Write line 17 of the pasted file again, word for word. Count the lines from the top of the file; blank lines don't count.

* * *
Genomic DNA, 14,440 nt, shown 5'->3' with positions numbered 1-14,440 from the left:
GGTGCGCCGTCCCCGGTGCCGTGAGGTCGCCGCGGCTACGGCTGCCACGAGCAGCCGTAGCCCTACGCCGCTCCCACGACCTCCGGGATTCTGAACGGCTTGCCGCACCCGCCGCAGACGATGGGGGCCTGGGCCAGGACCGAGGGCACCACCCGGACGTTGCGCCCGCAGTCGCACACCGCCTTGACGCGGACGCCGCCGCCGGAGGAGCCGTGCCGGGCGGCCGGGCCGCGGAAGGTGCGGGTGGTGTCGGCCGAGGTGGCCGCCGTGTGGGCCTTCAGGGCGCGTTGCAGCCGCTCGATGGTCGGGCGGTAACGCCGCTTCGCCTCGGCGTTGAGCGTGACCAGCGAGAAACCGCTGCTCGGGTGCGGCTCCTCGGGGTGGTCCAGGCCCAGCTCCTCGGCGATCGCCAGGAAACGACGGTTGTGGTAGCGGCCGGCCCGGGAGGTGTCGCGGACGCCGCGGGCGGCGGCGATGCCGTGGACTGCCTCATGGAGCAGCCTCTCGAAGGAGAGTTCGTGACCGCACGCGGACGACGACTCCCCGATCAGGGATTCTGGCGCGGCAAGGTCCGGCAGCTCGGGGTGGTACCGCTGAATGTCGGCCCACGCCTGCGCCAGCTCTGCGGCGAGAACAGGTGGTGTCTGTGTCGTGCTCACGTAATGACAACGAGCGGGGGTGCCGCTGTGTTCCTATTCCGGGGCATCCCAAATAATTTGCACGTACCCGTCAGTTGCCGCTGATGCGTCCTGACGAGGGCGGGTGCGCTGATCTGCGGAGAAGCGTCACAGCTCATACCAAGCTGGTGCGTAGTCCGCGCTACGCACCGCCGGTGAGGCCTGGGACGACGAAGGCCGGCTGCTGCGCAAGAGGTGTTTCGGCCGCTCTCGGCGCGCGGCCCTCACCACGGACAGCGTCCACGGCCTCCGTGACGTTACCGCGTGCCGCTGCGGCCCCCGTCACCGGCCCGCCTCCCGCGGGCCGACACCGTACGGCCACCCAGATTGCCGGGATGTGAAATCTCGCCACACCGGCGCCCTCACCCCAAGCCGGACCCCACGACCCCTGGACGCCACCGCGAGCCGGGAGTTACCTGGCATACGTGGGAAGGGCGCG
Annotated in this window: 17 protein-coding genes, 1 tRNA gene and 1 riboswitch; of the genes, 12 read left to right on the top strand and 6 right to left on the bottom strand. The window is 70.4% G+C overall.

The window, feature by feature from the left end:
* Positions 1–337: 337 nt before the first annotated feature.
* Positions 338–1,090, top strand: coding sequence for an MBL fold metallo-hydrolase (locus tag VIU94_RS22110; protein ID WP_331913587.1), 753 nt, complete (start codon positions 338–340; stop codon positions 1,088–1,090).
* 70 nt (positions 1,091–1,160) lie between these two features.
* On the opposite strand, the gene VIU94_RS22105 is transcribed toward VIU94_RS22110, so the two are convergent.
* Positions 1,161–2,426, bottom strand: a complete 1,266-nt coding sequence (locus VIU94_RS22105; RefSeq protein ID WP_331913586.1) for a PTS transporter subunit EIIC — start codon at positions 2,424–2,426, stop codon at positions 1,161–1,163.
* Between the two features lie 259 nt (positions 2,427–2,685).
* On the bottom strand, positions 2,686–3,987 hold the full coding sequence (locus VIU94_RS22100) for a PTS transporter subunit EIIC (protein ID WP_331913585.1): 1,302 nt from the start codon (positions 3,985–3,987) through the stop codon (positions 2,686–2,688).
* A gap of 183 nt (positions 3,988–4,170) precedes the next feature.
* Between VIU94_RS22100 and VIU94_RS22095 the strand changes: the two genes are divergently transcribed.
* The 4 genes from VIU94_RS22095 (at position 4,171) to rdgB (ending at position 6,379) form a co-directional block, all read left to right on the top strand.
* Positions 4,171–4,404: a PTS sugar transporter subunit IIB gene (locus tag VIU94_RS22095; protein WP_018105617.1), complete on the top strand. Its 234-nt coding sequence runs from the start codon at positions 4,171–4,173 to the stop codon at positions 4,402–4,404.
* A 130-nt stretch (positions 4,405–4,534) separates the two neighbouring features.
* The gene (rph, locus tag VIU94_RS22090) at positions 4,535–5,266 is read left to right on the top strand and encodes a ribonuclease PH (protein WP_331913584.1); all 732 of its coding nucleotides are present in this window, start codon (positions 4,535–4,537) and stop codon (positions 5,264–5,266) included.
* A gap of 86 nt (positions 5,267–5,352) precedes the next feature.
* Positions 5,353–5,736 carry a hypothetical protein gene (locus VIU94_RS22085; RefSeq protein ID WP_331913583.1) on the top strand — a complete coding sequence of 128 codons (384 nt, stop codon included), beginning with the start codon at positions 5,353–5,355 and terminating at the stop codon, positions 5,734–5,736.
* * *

* The gene (rph, locus tag VIU94_RS22090) at positions 4,535–5,266 is read left to right on the top strand and encodes a ribonuclease PH (protein WP_331913584.1); all 732 of its coding nucleotides are present in this window, start codon (positions 4,535–4,537) and stop codon (positions 5,264–5,266) included.